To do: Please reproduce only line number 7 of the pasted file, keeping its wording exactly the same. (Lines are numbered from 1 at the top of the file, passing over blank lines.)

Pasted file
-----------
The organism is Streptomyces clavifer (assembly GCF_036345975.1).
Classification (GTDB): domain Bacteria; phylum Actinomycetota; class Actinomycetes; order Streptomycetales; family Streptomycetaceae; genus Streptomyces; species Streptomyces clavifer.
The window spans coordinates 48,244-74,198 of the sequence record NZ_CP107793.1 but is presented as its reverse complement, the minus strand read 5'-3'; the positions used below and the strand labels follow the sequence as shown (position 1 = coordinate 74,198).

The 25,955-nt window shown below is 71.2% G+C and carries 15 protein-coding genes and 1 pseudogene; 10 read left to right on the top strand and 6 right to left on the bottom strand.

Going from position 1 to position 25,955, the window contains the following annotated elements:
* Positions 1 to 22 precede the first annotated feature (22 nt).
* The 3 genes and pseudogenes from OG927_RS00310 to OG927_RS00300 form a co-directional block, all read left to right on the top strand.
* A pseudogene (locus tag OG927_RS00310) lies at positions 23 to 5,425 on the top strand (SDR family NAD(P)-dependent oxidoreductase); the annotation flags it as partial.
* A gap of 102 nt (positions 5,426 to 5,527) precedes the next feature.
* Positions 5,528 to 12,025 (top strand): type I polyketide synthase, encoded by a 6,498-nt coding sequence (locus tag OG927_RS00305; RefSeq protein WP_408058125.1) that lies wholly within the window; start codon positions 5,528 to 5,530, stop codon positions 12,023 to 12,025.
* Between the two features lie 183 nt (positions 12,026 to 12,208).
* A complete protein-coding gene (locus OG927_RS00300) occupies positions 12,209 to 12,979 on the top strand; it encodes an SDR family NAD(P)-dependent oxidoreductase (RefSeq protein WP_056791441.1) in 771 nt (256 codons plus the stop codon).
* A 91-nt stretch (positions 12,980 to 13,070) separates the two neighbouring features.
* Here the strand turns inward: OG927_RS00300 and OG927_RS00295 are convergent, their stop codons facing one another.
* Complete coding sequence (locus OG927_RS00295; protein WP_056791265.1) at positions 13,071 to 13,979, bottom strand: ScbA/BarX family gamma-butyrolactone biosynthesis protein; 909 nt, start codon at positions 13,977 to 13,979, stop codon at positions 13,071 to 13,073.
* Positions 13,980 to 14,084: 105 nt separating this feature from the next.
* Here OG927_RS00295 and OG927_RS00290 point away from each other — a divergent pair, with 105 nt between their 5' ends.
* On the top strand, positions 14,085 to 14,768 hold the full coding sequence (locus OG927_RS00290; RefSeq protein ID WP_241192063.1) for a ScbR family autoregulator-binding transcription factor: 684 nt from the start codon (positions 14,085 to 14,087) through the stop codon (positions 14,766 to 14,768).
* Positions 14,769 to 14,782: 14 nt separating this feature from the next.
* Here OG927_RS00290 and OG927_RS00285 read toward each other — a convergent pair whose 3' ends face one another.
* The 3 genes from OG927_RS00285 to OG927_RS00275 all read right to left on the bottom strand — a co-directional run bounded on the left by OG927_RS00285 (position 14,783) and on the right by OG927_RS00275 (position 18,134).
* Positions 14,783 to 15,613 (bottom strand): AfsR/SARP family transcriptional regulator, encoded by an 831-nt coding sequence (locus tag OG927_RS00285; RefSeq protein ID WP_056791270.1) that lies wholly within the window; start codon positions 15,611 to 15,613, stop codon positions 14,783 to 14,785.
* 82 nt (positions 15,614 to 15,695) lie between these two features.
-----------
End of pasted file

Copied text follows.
* The 3 genes and pseudogenes from OG927_RS00310 to OG927_RS00300 form a co-directional block, all read left to right on the top strand.